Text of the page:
Odisha Sun Times Bureau
Bhubaneswar, Mar 10
The Odisha Consumers’ Federation and several labour unions of the state have demanded a CBI probe into the transfer of share by the Reliance Infrastructure Ltd (RIL) from the three distribution companies (discoms)—Wesco, Nesco and Southco— to its other companies. Besides, they have also demanded CAG audit of the accounts of these discoms.
“The role of the state government in the power distribution agreement with the RIL is suspicious”, president of the Federation Ramesh Chandra Satpathy told reporters here on Sunday.
Stating that the state government has utterly failed in the power sector reforms with a loss of about Rs 30,000 crore, Satpathy said the state government in the initial stage had estimated investment of Rs 1147 crore for which it had incurred loan from the World Bank and other international funding agencies.
Of the total loan incurred, Rs 840.58 crore taken from the World Bank was spent by 2004 of which Rs 306 crore was paid to the consultants.
“Besides, the state government has also spent over hundred crore towards power sector reforms in subsequent phases. The CAG should make an audit as to why the power sector reforms crumbled despite huge investment”, Satpathy said.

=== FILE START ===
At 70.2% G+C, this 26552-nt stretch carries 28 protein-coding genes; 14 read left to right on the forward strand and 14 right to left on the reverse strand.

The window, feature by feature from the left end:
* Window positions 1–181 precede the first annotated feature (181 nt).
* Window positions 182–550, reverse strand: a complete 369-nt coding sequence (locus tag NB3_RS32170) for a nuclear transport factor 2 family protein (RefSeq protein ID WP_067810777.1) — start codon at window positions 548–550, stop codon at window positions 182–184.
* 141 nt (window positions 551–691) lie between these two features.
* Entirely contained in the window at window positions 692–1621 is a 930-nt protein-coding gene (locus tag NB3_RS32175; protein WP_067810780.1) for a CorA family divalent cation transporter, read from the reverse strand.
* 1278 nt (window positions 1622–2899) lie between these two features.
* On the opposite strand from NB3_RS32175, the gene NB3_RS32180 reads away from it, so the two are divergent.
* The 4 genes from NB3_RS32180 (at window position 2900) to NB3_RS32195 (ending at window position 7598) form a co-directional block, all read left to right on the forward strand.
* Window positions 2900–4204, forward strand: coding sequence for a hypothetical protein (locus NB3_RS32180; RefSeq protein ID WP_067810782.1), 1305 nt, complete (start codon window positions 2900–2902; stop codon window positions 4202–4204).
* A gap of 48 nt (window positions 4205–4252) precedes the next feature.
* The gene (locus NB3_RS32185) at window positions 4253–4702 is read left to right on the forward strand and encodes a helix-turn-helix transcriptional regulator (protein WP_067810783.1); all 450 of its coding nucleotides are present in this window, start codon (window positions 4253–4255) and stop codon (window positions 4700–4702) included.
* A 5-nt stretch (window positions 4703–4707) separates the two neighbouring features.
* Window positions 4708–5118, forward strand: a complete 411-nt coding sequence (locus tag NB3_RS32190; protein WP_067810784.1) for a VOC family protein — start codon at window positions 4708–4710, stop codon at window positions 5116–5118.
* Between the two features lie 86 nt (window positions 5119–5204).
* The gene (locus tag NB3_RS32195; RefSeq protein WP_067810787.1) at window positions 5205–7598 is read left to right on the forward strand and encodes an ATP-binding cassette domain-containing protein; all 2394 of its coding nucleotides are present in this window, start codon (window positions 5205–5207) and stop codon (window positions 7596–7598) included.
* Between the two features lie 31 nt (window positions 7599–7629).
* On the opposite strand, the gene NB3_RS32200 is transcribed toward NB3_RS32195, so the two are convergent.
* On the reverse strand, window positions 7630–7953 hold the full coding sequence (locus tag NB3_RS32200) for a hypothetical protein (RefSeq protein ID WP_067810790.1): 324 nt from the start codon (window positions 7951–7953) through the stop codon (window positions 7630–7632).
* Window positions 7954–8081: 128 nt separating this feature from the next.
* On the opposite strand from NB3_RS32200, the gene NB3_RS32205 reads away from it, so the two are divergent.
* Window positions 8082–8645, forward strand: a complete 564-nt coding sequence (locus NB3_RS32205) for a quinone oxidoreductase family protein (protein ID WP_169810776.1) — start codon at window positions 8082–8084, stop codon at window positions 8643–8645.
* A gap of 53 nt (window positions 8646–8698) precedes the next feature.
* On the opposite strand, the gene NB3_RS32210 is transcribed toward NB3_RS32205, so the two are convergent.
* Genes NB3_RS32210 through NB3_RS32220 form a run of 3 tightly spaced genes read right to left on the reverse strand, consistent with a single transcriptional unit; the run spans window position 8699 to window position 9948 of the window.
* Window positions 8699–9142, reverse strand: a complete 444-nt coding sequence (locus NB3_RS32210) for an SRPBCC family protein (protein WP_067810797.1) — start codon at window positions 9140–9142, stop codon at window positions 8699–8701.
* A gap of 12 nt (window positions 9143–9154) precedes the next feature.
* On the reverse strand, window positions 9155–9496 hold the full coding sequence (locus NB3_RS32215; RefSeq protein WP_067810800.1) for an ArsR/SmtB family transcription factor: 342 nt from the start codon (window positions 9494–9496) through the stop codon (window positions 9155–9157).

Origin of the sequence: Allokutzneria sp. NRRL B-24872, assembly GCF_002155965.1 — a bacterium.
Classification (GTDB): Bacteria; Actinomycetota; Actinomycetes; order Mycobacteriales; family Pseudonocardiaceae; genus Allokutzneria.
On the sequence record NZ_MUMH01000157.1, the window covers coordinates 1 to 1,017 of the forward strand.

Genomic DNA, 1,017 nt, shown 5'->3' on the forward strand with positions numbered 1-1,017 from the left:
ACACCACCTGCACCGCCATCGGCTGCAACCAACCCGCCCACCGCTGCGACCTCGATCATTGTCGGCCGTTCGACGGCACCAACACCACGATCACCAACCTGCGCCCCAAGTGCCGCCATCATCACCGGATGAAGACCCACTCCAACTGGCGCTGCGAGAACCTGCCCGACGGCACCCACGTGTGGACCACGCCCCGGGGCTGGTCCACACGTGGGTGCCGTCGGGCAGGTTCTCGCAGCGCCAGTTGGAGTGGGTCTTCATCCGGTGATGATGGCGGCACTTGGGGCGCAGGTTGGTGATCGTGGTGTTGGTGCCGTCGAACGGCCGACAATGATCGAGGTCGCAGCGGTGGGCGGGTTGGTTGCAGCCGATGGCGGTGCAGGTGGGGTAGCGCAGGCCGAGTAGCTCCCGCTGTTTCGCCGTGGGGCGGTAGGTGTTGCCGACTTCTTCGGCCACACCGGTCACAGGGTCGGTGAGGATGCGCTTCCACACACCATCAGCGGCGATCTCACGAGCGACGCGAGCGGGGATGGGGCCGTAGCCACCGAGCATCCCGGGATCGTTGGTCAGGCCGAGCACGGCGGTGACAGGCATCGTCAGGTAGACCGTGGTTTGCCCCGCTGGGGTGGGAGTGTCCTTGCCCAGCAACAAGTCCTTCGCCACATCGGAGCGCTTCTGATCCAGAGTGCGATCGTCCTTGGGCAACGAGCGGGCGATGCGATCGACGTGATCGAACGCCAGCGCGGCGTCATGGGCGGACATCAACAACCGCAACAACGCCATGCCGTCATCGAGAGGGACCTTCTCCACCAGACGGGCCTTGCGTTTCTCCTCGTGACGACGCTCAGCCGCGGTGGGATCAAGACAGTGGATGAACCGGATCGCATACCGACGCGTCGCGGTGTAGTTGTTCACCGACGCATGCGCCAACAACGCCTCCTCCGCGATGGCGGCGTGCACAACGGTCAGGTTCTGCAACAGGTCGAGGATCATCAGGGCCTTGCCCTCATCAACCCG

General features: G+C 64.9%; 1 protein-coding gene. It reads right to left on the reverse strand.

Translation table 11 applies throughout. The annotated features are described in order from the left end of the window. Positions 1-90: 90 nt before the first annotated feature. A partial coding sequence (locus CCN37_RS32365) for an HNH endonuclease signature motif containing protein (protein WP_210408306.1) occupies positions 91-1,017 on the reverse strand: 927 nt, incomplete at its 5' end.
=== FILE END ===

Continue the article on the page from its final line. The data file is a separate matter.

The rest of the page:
Reliance Infrastructure Ltd (RIL), formerly known as Bombay Suburban Electric Supply (BSES) and Reliance Energy Ltd (RIL), had purchased 51 percent share capital (Rs 117 crore) from the Grid Corporation of Odisha (GRIDCO) during privatisation of power distribution in on December 31, 1999. The company later handed over the power distribution network to Wesco, Nesco and Southco.
“Surprisingly, RIL, without the prior permission of the Odisha Electricity Regulatory Commission (OERC), later transferred its share to its sister concerns,” Satpathy said.
Justifying his contention, he said as against 51 percent share holding, the share holding pattern of RIL in Wesco, Nesco and Southco by March 31, 2012 was .003%, .0002% and .003% respectively.
OERC, in its report, has stated that RIL has grossly violated the share holding agreement and illegally transferred its share capital.
“RIL has already sold its share capital to other companies. How could it sell its share without the approval of the OERC and how the four directors—three appointed by the GRIDCO and one appointed by the state government—in each discom had no knowledge about this? Since it is quite evident that the transfer of the share capital of RIL had been meticulously planned, there should be a CAG audit into this”, Satpathy demanded.
“RIL is the large private power sector in India. The company has divested its share which is seen as a strategy move. However, the impact of the strategy could either be positive or negative. Time will unfold and tell us”, said Bijaya Bhatt, a chartered accountant.
It may be mentioned that the RIL had made an agreement with the OERC for investment of Rs 900 crore in the infrastructure development during 2015-16. Leave alone investment, the company has not invested a single pie till date.
Though the company has managed to substantially bring down its Aggregate Transmission and Commercial (AT&C) loss in other states, it had failed to make any efforts on this in Odisha.